Driven by beliefs that not all goods and services were equal, consumers historically were driven toward quality as a key differentiator in making a purchase. There was a good, better and best. Getting "the best" was very important, and worth a higher price.
This paradigm is no longer in play. Today, we live in a world of infinite discounting both online and in store where the lowest price drives purchasing decisions. After all, if you can buy the same thing in two different places, why not buy the least expensive? Goods and services that have perceived equal value and have no differentiators that make one appear superior then the others are called commodities.
This line of thinking has even affected health care. Let's take orthodontic care as an example. The public holds orthodontists in high esteem as honest, competent, educated professionals. All orthodontists go to college, dental schools, get their specialty training at accredited learning institutions, pass exams and get the same degrees and licenses to practice. So, should we make the assumption that all orthodontic care is equal?
Should the lowest cost treatment be chosen? Are braces just a bunch of metal brackets and wires stuck on teeth with all results being equal and equivalent?
Good dental or orthodontic care is not a commodity. Not all doctors have the same standards or results. There are differences. How can you make the best choice and investment toward quality orthodontic care for you and your family?
While it's difficult to differentiate the quality of care between providers to determine a positive orthodontic result, the following provides several tips and FAQs ensuring that you are a smart consumer of orthodontics:
-- Choose an orthodontist. Orthodontists are dentists who have 2-3 years of post-dental school education that focuses on smile esthetics, growth and development, and jaw function. They have extensive training and practice in the science of tooth movement, straightening teeth, and improving bites. This is in contrast to dentists who may occasionally provide orthodontic care, with limited training.
-- Choose a board-certified orthodontist. Board certification for orthodontists is a voluntary examination process driven by the pursuit of continued proficiency and excellence.
-- Ask the orthodontist these questions to determine that you are getting the most value for your investment:
1. Do you have a smile design philosophy? What are the things you look for in determining your plan for my treatment?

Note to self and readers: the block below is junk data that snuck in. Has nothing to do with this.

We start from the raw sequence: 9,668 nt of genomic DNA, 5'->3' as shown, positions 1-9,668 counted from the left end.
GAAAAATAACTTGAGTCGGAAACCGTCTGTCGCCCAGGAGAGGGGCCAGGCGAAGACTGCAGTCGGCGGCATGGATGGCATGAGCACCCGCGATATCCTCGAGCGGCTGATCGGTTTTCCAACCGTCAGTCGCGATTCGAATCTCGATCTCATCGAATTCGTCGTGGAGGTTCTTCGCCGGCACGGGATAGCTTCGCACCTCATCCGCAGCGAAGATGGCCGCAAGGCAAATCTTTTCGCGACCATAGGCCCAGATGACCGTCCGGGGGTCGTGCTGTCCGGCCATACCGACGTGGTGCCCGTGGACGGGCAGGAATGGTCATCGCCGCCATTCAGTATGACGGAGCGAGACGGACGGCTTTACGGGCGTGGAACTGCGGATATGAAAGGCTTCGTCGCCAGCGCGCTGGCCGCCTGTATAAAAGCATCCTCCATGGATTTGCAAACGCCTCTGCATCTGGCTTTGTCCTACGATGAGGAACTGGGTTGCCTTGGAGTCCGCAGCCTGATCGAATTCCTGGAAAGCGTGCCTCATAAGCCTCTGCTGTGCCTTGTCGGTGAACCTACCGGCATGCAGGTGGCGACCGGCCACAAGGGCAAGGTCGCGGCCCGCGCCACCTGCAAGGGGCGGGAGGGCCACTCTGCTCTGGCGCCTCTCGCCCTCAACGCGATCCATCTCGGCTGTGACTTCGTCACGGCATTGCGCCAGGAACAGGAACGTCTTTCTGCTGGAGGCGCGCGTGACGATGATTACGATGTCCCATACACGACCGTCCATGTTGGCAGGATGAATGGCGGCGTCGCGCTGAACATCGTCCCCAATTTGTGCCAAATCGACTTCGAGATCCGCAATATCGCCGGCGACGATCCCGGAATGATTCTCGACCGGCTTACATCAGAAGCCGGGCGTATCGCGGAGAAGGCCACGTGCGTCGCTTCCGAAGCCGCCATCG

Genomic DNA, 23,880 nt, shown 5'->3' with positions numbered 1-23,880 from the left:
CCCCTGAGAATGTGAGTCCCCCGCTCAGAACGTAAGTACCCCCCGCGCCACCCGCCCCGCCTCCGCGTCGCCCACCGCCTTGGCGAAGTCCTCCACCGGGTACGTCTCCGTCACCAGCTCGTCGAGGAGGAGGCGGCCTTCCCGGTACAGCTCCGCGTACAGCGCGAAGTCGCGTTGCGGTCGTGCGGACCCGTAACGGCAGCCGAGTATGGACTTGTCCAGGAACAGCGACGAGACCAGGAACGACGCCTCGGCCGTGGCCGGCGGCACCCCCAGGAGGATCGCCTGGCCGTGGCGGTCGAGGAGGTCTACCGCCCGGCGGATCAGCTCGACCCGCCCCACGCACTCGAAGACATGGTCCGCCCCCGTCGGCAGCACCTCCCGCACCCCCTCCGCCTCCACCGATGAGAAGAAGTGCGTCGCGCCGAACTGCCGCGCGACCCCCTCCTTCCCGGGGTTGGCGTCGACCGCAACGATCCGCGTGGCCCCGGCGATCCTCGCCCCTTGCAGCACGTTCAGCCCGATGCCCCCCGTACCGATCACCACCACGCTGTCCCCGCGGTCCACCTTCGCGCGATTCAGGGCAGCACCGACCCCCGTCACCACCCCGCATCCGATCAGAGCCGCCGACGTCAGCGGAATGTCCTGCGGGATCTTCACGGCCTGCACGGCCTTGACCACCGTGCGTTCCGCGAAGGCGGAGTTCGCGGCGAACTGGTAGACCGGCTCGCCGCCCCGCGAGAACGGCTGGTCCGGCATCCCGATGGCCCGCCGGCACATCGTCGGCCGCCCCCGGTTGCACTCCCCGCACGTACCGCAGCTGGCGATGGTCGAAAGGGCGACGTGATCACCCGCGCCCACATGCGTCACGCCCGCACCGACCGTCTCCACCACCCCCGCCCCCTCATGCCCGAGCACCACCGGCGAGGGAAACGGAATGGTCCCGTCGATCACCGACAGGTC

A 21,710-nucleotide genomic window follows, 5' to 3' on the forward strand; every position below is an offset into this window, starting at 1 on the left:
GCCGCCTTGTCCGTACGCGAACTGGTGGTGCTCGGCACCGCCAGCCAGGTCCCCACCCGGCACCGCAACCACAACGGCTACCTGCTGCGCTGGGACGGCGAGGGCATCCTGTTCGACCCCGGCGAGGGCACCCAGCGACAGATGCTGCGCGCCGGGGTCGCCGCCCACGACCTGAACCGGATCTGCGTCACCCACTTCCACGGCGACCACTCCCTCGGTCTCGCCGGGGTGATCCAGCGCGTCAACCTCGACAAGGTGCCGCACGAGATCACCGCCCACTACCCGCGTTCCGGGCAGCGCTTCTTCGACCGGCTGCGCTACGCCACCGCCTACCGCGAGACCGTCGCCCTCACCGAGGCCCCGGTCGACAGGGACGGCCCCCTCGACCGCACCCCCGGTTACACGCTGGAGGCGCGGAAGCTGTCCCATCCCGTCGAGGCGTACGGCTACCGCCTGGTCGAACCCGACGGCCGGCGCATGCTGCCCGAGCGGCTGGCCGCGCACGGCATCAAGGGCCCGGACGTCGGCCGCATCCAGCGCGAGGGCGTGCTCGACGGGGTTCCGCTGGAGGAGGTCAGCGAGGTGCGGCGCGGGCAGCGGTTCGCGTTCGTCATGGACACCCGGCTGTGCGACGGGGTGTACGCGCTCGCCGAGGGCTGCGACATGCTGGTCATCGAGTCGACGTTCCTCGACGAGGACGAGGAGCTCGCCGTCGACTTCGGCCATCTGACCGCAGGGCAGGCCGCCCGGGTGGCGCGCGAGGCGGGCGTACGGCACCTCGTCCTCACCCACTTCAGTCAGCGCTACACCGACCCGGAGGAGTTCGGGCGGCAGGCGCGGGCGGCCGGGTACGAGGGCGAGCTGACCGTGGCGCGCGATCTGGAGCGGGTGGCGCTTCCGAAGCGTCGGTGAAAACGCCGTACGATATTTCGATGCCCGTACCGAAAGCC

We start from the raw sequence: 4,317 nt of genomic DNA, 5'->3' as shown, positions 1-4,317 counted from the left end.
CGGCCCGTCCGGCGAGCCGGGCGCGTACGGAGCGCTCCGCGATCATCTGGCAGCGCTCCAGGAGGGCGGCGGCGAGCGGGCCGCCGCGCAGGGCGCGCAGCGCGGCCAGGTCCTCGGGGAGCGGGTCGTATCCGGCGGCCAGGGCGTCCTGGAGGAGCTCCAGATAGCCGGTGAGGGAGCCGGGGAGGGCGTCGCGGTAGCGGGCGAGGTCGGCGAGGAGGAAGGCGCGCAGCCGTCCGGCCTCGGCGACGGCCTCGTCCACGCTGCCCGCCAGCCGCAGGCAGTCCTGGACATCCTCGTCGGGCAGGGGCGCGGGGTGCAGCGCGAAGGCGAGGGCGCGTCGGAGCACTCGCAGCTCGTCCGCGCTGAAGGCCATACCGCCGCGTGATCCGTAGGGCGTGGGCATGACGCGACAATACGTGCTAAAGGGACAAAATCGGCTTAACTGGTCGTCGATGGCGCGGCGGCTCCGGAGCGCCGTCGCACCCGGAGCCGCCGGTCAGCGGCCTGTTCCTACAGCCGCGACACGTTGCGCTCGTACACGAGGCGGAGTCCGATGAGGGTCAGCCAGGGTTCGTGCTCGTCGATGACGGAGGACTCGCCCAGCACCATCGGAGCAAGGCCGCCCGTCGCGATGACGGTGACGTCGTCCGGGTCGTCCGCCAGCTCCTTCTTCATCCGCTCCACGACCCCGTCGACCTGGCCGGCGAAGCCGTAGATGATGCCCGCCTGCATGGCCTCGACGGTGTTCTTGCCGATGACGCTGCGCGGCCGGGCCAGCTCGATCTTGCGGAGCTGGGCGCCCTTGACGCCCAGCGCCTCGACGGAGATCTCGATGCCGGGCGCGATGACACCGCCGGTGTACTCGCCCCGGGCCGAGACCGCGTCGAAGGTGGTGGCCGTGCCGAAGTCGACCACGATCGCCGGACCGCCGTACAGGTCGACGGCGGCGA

2. Can you show me how my teeth will look after treatment, before we begin? Only select orthodontists use suresmile digital technology that creates an accurate simulation of your future treatment.
3. Can you show me photographs and case studies of similarly-treated cases?
4. Will my care be graded according to a quality standard? (The American Board of Orthodontics has a grading scale that measures the quality of orthodontic correction. Patients of orthodontists using suresmile technology are treated to the highest measured standards).
5. Why is this the best time to treat the problem and why is this the best plan? What is the treatment time?
What is the cost of poorly-executed orthodontic treatment?
Orthodontic treatment affects the smile, speech, eating, jaw joint and muscle functions. It should be done correctly the first time to avoid costly problems:
• Wear, chipping or cracking of teeth caused by a poorly aligned bite (teeth that fit together incorrectly). Repair with crowns and implants is very expensive.
• Gum recession due to improper alignment of the roots in the bone during treatment necessitates costly gum surgery or grafting.
• TMJ (jaw joint) pain related to a poorly-aligned bite.
Time is Money
In order to design a radiant, confident, healthy smile, treatment must be meticulously planned. It requires the use of state-of-the-art materials and technology. Straightening teeth is not a cookie-cutter procedure that runs blindly on autopilot.
At the conclusion of treatment, bonding adhesives need to be removed carefully so as not to scratch the enamel surface. Teeth frequently have chips or irregular edges. They require artistic reshaping (see photos). This also takes time.
Orthodontists devoted to their specialty take frequent continuing education to continuously improve. This requires an investment of money and time away from the office.
Expertise, the finest materials, advanced technology and training are differentiators for your choice of an orthodontist. Do right by your smile, be an informed orthodontic treatment shopper. You are investing in something priceless.